A reader writes:
I have bipolar depression, and I am starting to interview for jobs. I recently graduated college but my grades suffered toward the end of my education because of bipolar depression. It affected me for one year before I was diagnosed. I am now starting the job interview process and wondering what to say about my GPA dip, and semester withdrawal. My early college career went very well, but suffered towards the end. My overall GPA suffered, but my major GPA remained at 3.00. It was the bipolar depression that made my grades suffer, not excessive partying.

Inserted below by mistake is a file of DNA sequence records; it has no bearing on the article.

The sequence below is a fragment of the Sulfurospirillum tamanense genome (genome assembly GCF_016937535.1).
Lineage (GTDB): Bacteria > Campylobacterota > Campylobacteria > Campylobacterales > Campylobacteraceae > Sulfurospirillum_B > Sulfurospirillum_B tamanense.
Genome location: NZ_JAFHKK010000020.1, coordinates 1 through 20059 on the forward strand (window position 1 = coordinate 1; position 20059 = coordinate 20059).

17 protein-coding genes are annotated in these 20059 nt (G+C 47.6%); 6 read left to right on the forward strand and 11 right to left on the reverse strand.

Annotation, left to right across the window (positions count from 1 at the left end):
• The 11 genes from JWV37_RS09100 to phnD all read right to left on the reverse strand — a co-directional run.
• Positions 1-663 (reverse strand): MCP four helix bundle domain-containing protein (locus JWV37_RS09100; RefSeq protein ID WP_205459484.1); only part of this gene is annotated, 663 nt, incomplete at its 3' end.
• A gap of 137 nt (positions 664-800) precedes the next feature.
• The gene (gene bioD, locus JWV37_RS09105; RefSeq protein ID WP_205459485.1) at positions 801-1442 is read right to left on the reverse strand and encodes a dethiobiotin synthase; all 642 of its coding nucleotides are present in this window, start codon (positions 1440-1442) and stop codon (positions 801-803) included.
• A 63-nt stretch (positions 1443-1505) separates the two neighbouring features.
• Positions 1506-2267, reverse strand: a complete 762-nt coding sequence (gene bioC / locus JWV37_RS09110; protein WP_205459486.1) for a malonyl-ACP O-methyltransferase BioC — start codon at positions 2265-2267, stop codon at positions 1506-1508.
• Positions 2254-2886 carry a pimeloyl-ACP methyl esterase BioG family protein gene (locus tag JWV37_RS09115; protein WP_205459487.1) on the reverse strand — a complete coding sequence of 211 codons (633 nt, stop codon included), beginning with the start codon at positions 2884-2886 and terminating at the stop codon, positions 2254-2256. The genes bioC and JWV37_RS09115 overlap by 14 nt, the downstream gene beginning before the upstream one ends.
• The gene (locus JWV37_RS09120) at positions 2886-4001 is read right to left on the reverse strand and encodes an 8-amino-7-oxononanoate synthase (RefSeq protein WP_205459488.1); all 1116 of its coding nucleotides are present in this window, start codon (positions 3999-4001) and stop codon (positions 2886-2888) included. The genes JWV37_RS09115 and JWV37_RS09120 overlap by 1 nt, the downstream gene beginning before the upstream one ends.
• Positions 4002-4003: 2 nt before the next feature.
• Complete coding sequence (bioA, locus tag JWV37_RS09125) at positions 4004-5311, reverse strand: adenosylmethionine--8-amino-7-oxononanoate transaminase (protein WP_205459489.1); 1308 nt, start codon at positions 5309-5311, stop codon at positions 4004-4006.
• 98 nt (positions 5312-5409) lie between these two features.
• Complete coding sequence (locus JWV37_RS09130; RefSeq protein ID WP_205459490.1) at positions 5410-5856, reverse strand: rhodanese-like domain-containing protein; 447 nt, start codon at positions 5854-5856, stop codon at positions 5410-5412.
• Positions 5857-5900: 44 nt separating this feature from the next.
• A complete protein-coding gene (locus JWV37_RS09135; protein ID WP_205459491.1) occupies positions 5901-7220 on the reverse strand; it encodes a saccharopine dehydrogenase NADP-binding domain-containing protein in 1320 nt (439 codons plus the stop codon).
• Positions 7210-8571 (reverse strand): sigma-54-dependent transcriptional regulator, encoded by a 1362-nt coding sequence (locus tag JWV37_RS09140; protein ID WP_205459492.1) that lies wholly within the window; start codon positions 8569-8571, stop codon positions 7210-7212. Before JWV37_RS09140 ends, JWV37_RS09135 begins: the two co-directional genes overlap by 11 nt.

How do I talk about this issue with future employers, or do I not bring it up? I am on medication now and have been doing much better. I received A's and B's my last semester after starting the medication. What do I say or do in an interview?
Treat it like any other health issue, and explain that you had health issues during that time that affected your grades, but that the problem was resolved and your grades returned to their previously high levels.
That said, many, many, many employers won't care about your GPA anyway and it'll never even come up. So don't stress too much about this. In fact, you could even just leave it off your resume; if someone cares about it, they'll ask, and you can give them this context simultaneously. Good luck!